> PCI Address BARs that are also mapped with devm_memremap_pages
> aligned to their size and there is no expectation to support smaller
> than 2MB.
> All that said, to support a smaller sub-section granularity, just add
> more bits to the section-active bitmask.
> > Do not get me wrong but the section
> > as a unit is deeply carved into the memory hotplug and removing all those
> > assumptions is a major undertaking
> Right, as stated in the cover letter, this does not remove all those
> assumptions, it only removes the ones that impact
> devm_memremap_pages(). Specifying that sub-section is only supported
> in the 'want_memblock=false' case to arch_add_memory().
And this is exactly the problem. Having different assumptions depending
on whether there is a memblock interface or not is utterly wrong and a
In this case I disagree with you. The hotplug code already has the
want_memblock=false semantic in the implementation. The sub-section
hotplug infrastructure is a strict superset of what is there already.
Now, if it created parallel infrastructure that would indeed be a
maintainability burden, but in this case there are no behavior changes
for typical memory hotplug as it just hotplugs full sections at a time
like always. The 'section' concept is not going away.
> > and I would like to know that you are
> > not just shifting the problem to a smaller unit and a new/creative HW
> > will force us to go even more complicated.
> HW will not do this to us. It's software that has the problem.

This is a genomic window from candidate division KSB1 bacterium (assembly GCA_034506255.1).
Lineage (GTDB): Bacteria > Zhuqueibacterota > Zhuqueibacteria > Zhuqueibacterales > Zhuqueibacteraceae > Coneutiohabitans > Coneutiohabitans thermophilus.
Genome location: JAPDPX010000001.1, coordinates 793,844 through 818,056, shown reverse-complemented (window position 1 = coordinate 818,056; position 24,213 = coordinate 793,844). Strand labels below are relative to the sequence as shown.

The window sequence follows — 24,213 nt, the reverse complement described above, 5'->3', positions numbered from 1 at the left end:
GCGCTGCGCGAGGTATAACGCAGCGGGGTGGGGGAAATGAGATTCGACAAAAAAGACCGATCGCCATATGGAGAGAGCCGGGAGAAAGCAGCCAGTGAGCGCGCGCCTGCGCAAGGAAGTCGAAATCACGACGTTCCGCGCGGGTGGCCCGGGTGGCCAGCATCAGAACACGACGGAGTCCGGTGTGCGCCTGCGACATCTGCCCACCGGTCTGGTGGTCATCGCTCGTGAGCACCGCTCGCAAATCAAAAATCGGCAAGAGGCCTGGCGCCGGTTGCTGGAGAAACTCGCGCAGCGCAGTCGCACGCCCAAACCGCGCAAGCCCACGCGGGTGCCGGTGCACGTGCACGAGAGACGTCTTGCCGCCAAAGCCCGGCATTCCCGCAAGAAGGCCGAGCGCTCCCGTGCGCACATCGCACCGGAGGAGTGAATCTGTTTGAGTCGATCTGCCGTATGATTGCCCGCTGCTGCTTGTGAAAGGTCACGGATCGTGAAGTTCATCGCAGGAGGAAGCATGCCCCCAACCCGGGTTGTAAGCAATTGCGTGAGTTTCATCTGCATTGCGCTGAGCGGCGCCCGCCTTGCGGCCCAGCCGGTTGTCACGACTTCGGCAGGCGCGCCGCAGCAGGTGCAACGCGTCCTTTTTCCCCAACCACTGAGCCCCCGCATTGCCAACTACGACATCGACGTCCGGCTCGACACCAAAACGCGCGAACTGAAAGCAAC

> Namespace creation is unnecessarily constrained to 128MB alignment.
And why is that a problem?
Data loss, inability to cope with some hardware configurations,
difficult to interoperate with non-Linux software.
A lack of documentation that this is a requirement?
It's not a requirement. It's an arbitrary Linux implementation detail.
Something will not work with a larger alignment? Someting else?
Why do we have to go a mile to tweak the kernel, especially something
fragile as memory hotplug, just to support sub mem section ranges. This
is somthing that is not clearly explained in the cover letter. Sure you
are talking about hacks at the higher level to deal with this but I do
not see any fundamental reason to actually support that at all.
Like it or not, 'struct page' mappings for arbitrary hardware-physical
memory ranges is a facility that has grown from the pmem case, to hmm,
and peer-to-peer DMA. Unless you want to do the work to eliminate the
'struct page' requirement across the kernel I think it is unreasonable
to effectively archive the arch_add_memory() implementation and
prevent it from reacting to growing demands.